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pantothenic acid

Wednesday 30 July 2008

Pantothenic acid, also called vitamin B5 (a B vitamin), is a water-soluble vitamin required to sustain life (essential nutrient).

Pantothenic acid is needed to form coenzyme-A (CoA), and is critical in the metabolism and synthesis of carbohydrates, proteins, and fats.

In chemical structure, it is the amide between D-pantoate and beta-alanine.

Its name is derived from the Greek pantothen (παντόθεν) meaning "from everywhere" and small quantities of pantothenic acid are found in nearly every food, with high amounts in whole-grain cereals, legumes, eggs, meat, and royal jelly.

It is commonly found as its alcohol analog, the provitamin panthenol, and as calcium pantothenate.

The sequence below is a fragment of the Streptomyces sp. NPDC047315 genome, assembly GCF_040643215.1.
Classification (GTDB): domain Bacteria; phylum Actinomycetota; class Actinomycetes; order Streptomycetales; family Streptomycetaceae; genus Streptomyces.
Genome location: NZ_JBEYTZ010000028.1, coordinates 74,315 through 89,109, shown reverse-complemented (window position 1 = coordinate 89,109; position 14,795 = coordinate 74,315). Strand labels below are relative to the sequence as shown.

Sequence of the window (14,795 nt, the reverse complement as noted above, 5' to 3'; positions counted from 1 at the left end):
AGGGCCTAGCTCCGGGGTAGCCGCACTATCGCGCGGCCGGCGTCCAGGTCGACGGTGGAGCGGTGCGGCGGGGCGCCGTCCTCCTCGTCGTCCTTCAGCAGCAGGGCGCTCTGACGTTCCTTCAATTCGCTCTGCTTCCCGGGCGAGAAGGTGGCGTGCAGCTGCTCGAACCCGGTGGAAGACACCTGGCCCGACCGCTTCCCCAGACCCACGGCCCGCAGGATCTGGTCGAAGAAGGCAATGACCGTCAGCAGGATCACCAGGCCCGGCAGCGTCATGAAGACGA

Only the dextrorotatory (D) isomer of pantothenic acid possesses biologic activity. The levorotatory (L) form may antagonize the effects of the dextrorotatory isomer.


Pantothenic acid is used in the synthesis of coenzyme A (CoA). Coenzyme A may act as an acyl group carrier to form acetyl-CoA and other related compounds; this is a way to transport carbon atoms within the cell.

The transfer of carbon atoms by coenzyme A is important in cellular respiration, as well as the biosynthesis of many important compounds such as fatty acids, cholesterol, and acetylcholine.

Acetyl-CoA is used in the condensation of oxaloacetate to citrate at the initiation of the citric acid cycle (TCA cycle or Krebs cycle). From the citric acid cycle, acetyl-CoA can also initiate the fatty acid synthesis pathway.

Since pantothenic acid participates in a wide array of key biological roles, it is considered essential to all forms of life. As such, deficiencies in pantothenic acid may have numerous wide-ranging effects.

Pantothenic acid is vital for a healthy pregnancy.

See also

- coenzyme A (CoA)
- acetyl-CoA